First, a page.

By Michael Stadler, grade 11
It was my sophomore year at Arrowhead Union High School. My normal pattern had continued onto this year: start strong, miss a few assignments, fall behind, finish with a mediocre grade. At the time the worst grade I had was a C in advanced algebra. This wasn’t surprising, I had gotten a C in math every year starting with 6th grade. The same thing always happened and I eventually lost the motivation to even try completing all the homework.
My math teacher that year was Mr. Destache. Plenty of my past teachers (not all mind you) would stop going out of their way to help me after a while, only emailing me to remind me an assignment was due. I didn’t blame them at all for this, since it was only fair. If I put in minimal effort, why should they bother with me when they could help more deserving students. But as I struggled through the school year one thing became clear. That was not who Mr. Destache was.
It is not hyperbole when I say that Mr. Destache does more for struggling students than any teacher I have ever met. He was always available before school, and sometimes after school as well, if you had any questions. He would do everything from review homework, explain problems, and even re-explain concepts that we had learned in class. He even had a grading rule called the “there’s always hope rule,” to motivate students not to give up at the end of the year if they had fallen behind.
During the second semester, I went to meet with him because of my parents. They had found out about my homework issues, and I had gone in to get help with some assignments. I planned on it being a one-and-done thing, but he was extremely helpful. Nothing changed right away. I turned in some old homework and mostly went back to struggling. But even then he would ask me in class if I needed help with anything and would remind the whole class that he was always available in the mornings to help.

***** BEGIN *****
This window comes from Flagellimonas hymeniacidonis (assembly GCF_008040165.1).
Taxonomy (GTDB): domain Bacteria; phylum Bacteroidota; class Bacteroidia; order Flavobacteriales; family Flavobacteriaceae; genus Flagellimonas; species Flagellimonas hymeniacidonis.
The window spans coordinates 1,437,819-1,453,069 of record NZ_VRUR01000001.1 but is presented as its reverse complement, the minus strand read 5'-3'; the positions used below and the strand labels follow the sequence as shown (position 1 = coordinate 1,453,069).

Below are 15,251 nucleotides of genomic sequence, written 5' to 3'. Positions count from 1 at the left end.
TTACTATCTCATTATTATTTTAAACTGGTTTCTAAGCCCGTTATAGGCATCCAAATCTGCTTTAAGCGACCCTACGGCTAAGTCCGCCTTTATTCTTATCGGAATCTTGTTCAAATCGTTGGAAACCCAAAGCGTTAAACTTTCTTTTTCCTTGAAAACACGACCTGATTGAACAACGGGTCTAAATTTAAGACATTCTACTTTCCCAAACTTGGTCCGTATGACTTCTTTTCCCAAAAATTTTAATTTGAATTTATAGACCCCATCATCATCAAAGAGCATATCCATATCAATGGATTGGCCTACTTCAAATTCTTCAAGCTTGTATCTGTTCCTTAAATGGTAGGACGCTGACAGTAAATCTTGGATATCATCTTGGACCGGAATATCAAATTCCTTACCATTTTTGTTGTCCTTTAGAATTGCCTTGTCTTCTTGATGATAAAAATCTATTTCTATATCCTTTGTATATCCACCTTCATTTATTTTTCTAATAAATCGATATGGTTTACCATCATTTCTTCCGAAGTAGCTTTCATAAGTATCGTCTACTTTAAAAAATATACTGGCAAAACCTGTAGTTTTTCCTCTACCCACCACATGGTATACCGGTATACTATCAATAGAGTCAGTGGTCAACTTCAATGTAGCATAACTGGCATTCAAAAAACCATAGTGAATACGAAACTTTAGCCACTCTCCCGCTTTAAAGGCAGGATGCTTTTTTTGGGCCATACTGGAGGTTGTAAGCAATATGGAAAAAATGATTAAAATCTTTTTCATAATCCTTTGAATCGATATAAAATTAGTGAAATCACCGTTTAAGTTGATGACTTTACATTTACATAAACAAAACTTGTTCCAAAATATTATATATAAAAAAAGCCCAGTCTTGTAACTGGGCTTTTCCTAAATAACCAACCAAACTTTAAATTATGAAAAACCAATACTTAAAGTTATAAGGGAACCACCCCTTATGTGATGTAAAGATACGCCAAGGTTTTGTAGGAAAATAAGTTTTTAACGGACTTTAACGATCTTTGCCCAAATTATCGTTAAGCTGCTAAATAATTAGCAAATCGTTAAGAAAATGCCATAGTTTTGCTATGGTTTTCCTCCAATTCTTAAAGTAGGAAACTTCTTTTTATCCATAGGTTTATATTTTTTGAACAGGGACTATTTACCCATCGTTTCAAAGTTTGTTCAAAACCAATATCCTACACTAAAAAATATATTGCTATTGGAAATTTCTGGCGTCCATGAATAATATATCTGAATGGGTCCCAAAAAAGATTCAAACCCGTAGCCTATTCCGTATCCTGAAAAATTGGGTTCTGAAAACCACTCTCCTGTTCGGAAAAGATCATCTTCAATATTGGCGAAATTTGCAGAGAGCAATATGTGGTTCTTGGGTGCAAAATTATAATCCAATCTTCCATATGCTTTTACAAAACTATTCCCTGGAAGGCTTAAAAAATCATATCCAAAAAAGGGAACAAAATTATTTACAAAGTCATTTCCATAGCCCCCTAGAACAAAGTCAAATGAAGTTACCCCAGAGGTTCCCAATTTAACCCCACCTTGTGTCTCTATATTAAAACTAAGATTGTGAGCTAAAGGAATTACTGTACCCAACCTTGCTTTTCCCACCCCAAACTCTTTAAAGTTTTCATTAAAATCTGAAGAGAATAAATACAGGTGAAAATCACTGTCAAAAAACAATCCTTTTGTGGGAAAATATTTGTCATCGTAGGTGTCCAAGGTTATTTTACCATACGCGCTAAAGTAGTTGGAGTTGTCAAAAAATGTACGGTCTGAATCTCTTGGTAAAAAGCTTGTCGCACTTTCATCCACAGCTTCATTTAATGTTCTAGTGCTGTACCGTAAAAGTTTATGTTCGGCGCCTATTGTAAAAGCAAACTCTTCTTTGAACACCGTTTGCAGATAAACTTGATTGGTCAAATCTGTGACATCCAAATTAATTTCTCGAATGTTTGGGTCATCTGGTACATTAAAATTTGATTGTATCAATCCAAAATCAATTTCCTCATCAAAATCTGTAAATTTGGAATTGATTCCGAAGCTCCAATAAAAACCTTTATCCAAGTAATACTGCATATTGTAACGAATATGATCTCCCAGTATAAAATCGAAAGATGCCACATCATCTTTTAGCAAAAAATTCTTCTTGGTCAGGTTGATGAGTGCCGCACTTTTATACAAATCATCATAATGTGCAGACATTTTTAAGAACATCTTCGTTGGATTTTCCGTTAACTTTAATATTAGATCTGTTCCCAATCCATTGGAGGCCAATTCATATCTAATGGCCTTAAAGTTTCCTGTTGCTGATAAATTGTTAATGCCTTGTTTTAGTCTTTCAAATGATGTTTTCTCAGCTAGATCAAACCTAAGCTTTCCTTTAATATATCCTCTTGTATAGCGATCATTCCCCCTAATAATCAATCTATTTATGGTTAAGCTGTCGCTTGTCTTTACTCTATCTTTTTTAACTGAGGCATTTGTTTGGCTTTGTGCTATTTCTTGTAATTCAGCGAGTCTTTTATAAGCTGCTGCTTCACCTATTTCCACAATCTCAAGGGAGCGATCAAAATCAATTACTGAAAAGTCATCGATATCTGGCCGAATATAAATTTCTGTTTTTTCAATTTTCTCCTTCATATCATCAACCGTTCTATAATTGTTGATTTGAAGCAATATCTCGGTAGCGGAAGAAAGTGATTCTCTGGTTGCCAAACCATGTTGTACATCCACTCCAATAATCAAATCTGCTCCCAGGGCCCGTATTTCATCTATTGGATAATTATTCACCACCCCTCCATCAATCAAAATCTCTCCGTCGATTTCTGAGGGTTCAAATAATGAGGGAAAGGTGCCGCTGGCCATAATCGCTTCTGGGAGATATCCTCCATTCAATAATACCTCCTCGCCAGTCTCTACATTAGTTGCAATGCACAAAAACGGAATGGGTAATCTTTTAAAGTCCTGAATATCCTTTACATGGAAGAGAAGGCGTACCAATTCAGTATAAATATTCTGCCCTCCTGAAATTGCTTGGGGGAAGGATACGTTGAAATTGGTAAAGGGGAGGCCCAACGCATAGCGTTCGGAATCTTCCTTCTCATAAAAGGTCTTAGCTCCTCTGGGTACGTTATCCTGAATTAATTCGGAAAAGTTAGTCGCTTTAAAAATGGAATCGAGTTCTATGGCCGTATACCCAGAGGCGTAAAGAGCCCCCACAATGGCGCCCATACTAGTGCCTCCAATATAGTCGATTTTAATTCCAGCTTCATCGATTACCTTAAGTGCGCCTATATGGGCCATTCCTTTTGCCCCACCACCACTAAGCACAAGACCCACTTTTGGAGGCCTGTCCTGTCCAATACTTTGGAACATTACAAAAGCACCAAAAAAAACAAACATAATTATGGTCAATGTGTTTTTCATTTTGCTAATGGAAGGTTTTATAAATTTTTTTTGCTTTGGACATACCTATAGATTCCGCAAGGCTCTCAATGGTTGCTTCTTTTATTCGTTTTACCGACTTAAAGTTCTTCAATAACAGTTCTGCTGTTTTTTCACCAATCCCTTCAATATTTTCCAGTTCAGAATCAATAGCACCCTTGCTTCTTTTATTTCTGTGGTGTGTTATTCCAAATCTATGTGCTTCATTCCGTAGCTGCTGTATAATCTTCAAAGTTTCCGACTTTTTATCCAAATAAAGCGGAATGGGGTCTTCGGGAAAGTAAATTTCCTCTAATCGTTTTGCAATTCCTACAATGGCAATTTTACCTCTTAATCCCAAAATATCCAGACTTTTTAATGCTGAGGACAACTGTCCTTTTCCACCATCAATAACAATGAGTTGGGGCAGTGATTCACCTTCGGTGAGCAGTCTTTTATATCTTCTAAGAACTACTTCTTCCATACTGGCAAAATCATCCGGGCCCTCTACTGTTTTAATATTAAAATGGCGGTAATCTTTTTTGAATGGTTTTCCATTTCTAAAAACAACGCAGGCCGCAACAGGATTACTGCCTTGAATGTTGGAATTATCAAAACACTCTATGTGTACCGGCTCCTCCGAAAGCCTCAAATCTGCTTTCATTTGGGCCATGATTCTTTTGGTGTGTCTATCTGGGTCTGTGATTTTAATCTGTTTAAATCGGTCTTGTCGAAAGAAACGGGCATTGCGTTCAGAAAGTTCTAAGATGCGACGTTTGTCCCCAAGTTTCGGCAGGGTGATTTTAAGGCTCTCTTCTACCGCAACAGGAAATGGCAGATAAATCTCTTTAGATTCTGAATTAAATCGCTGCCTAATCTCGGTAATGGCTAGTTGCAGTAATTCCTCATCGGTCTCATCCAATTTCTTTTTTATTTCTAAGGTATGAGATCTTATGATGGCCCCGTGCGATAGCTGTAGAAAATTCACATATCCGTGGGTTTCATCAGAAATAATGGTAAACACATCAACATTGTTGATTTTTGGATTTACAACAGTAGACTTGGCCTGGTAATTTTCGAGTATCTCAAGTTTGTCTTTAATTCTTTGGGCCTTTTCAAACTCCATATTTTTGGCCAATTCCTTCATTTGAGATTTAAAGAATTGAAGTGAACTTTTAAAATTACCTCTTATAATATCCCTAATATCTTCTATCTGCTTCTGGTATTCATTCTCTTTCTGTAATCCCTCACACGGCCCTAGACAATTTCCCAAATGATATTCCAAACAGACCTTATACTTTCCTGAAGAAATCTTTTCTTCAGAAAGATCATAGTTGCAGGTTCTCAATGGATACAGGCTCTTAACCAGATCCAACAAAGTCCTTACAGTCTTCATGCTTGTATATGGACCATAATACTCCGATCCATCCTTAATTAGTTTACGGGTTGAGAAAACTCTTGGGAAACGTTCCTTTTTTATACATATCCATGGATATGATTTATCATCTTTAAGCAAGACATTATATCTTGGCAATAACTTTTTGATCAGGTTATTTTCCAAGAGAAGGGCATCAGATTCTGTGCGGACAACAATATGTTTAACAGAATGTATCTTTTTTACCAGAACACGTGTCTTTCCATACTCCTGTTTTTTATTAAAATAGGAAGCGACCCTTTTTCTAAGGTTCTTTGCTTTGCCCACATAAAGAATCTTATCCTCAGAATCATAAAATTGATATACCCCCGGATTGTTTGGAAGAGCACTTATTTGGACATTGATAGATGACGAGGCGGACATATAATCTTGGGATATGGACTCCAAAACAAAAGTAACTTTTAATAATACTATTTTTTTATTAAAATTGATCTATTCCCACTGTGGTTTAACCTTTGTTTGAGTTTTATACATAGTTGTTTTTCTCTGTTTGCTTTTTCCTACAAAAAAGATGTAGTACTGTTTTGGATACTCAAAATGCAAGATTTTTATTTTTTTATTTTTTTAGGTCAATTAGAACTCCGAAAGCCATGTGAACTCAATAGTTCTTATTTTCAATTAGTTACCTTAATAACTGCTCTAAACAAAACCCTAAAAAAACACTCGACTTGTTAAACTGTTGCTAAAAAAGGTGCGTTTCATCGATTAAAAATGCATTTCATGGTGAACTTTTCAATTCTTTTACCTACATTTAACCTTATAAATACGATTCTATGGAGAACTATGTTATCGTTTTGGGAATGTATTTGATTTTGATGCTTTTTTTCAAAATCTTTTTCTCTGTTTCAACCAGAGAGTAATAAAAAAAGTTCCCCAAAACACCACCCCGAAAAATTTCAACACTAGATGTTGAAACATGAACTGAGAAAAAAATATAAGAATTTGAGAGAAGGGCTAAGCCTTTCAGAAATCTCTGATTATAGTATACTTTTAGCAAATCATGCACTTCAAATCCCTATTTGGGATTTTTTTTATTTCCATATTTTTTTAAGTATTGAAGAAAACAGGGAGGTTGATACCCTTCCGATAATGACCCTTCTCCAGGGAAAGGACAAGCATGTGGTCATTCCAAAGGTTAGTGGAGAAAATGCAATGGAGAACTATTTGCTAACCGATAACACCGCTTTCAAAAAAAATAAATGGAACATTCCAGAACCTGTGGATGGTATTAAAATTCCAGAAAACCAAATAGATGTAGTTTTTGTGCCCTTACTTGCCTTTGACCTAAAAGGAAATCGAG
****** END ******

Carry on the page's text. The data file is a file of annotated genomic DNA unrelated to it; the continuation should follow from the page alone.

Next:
Eventually, I started going more. I needed help with some problems and he re-explained the entire process of how to solve them. After most quizzes or tests, I would come in to ask about problems I didn’t understand. He even came in early on test days. My advanced algebra grades started to improve, as did my other grades. I started being a different student, one who would come in early to ask for help, and one who did most of his homework. Was I perfect? No, not at all. But was it an improvement? definitely!
The last time I went in early was on the day of the final exam. I passed that test with flying colors. My final grade for advanced algebra was a B+, my best final grade in math since 5th grade. I had even managed to get at least a B in all of my classes. Looking back, I don’t think any of it would have been possible without Mr. Destache. He helped change both my grade and how I treated school.
I have heard plenty of teachers say they want all of their students to succeed, and that they will help any student who wants help. But Mr. Destache was the first time I ever truly believed it. The first time in years that I believed I could excel. So thank you, Mr. Destache. Thank you for making me believe again.